One of the benefits of observing the Premier League from overseas is that every match is accessible to view.
For the overwhelming majority of this season, Sunderland’s tragically comic efforts have been best watched from behind the sofa, but on Saturday, one screen in the Young household displayed the lopsided contest at the Britannia, while the other broadcast Swansea’s encounter at Arsenal.
At this tender stage of proceedings, it looks to be a case of three from five contenders
Amidst the visual juggling act, an immediate – and alarming – conclusion was reached over how vastly better-equipped one of Sunderland’s supposed relegation rivals are to avoid the drop.
Admittedly, Swansea were benefiting from the new manager bounce (Sunderland invariably the ones to benefit from that at this stage of proceedings) and a trip to the Emirates hands players a nothing-to-lose mentality where they can invariably perform without the shackles of relegation pressure.
But Swansea’s superiority in every facet to Sunderland was so gallingly evident, despite the Welsh club slipping into Sunderland’s world of instability over the last 18 months.
They have lost ex-Sunderland transfer target Andre Ayew. More tellingly, they have lost Ashley Williams, who was the bed-rock of the entire club, in a similar fashion to Kevin Ball during his playing days on Wearside.
Yet guided by new boss Bob Bradley – patrolling the touchline decked all in black; like a vicar without a dog collar – Swansea should have earned a share of the spoils after spurning two or three golden opportunities to draw level late on against the 10-man Gunners.
In Gylfi Sigurdsson, they have a real injection of quality in behind the front-man, while Mo Barrow has such searing raw pace, that he moves the team up the field in a matter of seconds and relieves the pressure of being pinned back in their own half.
Even though Swansea are second bottom and in real trouble, they’re chalk and cheese to a Sunderland side, who are currently defined by laughable attempts at defensive solidity, appalling decision-making and STILL no discernible game-plan after eight games of the campaign.
Sunderland so strongly resemble last season’s Aston Villa outfit – both in terms of capitulations and dubious recruitment – that, at present, it’s difficult to see them even remaining competitive in the relegation battle. Even if Moyes’ men can hastily get their act together, are their three teams worse than them in the top flight? The most optimistic of Sunderland fans are struggling to conjure a convincing answer to that one.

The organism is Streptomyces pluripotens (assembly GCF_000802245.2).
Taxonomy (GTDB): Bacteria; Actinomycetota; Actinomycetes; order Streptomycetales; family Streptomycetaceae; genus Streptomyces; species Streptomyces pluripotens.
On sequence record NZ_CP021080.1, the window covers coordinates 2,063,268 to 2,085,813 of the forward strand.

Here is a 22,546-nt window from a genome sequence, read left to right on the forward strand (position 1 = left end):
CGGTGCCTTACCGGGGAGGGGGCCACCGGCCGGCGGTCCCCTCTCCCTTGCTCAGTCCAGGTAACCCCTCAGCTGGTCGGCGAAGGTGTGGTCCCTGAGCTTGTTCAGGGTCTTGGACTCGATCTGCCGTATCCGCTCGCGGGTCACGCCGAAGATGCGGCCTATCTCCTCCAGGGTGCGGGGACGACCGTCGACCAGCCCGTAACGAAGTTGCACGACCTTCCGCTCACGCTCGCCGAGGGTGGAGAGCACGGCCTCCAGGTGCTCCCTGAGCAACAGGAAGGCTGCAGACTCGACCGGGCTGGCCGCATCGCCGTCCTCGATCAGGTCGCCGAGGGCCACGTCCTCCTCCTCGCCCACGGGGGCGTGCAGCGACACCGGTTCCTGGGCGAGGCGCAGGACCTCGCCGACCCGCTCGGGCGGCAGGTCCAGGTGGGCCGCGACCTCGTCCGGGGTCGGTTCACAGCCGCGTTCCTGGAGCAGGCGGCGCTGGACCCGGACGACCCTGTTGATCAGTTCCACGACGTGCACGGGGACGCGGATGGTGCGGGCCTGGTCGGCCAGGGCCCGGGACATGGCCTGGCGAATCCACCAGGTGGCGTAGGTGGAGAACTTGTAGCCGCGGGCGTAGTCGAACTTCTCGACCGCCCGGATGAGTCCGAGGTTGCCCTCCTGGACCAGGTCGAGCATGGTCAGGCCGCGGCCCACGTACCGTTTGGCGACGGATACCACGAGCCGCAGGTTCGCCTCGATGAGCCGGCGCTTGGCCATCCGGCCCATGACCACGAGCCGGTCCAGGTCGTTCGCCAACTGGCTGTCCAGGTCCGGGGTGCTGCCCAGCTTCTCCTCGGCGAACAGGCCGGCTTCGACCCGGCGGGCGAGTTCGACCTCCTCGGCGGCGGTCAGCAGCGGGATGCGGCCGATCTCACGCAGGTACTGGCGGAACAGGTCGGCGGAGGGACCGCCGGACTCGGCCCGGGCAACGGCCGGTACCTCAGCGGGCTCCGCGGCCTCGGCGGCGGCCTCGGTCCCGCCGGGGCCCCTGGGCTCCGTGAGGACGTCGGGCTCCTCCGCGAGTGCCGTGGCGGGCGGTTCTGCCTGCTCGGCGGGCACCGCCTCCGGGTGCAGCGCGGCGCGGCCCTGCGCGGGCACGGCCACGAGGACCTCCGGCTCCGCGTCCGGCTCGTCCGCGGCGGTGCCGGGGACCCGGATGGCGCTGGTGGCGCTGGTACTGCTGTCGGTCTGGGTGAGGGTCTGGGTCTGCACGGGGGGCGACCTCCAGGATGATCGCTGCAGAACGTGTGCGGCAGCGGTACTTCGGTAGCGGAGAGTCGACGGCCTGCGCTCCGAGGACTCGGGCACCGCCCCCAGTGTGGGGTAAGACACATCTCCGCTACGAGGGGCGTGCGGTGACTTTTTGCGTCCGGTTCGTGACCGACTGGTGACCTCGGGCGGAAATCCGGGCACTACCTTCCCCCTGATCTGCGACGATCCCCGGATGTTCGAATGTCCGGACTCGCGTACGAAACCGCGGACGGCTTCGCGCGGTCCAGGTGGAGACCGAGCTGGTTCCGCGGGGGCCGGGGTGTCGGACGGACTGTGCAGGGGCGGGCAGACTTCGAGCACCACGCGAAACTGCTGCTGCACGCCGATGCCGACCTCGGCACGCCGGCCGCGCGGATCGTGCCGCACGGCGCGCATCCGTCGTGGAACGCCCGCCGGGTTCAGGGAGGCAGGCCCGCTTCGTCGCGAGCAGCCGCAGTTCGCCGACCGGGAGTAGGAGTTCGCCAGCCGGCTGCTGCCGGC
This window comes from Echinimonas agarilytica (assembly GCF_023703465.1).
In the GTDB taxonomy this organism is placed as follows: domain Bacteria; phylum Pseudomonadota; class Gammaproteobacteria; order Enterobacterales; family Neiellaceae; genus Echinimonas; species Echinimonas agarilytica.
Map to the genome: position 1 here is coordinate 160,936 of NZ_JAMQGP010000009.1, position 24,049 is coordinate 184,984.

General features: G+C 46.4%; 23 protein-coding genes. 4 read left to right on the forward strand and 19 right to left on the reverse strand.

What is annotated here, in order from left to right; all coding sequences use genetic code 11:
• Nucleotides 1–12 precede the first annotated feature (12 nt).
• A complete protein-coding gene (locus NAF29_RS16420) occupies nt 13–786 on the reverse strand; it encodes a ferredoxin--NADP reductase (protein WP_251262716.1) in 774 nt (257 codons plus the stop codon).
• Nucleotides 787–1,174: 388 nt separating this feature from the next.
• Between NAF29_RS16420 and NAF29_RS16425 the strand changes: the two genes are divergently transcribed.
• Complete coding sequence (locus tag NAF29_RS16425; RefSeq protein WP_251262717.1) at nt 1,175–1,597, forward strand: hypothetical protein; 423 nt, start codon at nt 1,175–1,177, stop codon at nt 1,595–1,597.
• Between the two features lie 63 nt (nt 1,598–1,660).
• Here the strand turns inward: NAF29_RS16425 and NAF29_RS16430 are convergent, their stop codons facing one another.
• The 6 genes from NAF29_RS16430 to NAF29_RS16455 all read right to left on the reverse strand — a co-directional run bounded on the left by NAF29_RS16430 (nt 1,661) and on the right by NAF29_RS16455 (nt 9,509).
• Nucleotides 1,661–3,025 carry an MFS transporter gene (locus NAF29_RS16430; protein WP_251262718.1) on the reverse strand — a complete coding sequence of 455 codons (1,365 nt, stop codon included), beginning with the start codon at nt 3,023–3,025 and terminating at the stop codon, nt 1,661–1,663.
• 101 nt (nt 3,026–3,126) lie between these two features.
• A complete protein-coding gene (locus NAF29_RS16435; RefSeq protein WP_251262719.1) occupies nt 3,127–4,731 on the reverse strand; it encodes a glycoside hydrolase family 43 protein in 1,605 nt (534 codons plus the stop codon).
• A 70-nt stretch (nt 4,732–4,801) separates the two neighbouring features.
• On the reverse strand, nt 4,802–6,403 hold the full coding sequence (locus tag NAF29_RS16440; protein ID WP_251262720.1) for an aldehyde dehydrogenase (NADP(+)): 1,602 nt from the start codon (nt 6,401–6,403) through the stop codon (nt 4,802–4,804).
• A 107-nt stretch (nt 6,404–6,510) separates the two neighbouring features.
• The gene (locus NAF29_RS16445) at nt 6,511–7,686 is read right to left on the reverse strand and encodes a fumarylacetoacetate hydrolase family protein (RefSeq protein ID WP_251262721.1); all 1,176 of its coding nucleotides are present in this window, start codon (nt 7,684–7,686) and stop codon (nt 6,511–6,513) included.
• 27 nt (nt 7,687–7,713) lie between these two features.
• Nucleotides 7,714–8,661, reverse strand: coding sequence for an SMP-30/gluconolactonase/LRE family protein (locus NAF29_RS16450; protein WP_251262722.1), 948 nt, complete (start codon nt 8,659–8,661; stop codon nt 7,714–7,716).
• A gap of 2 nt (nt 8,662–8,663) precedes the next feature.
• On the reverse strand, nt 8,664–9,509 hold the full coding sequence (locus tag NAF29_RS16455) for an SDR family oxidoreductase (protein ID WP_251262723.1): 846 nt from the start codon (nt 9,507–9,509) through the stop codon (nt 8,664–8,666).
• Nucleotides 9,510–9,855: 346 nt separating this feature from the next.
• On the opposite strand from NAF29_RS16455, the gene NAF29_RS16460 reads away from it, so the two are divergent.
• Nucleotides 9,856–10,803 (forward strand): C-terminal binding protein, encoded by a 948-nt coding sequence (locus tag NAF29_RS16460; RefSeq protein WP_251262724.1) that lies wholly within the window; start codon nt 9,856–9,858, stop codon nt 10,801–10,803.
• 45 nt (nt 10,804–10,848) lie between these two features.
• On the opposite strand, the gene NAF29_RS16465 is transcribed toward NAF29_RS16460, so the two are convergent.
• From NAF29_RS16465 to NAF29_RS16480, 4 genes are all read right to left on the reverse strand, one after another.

At this tender stage of proceedings, it looks to be a case of three from five contenders – Sunderland, Swansea and the three newly-promoted teams.
Stoke may have been gifted an elusive first victory of the campaign, but let’s face it, the Potters aren’t going to be fighting against the drop in May. They never are. They’re one of those annoyingly unflashy sides like West Brom, who perennially do enough to linger in that mid-table bracket.
That’s the benefits of stability and a manager who lasts long enough to move out of his hotel and into an actual home…
All of the three top flight new-boys, Hull, Boro and Burnley, are beginning to find it a struggle, and that’s not a good sign at this stage when harnessing the momentum from promotion and converting it into points is all-important.
That should give Sunderland some hope.
Yet at least there’s some grit and character in the ranks of the promoted trio. There’s precious little sign of that at Sunderland, other than on the terraces.
In his brief tenure at the start of last season, Dick Advocaat – as brutally honest about the limitations of his side as Moyes has been this year – outlined his hope that Sunderland would still be in contention for survival at Christmas, and then gradually progress once the summer signings bedded in.
Moyes’ ambition won’t be any different. In fact, he’d jump at being among a pack of struggling clubs at the turn of the year.
It’s not mission impossible either, despite yet another summer of wholesale turnover leaving an uncoordinated side with no wins from eight games.
Fourth bottom Hull are only five points better off than Sunderland. A shock success at West Ham on Saturday and the picture changes entirely.
But Sunderland are giving off that whiff of resignation where all signs point to them being cast adrift by Christmas.
The fortunes of their relegation rivals are utterly redundant unless Sunderland can reach a tally in that 35-40 points bracket.
When players continue to ball-watch, continue to surrender possession in mindless areas of the field and continue to pass up rare chances to score, then Villa’s haul of 17 measly points from 2015-16 looks a more realistic proposition than staying up.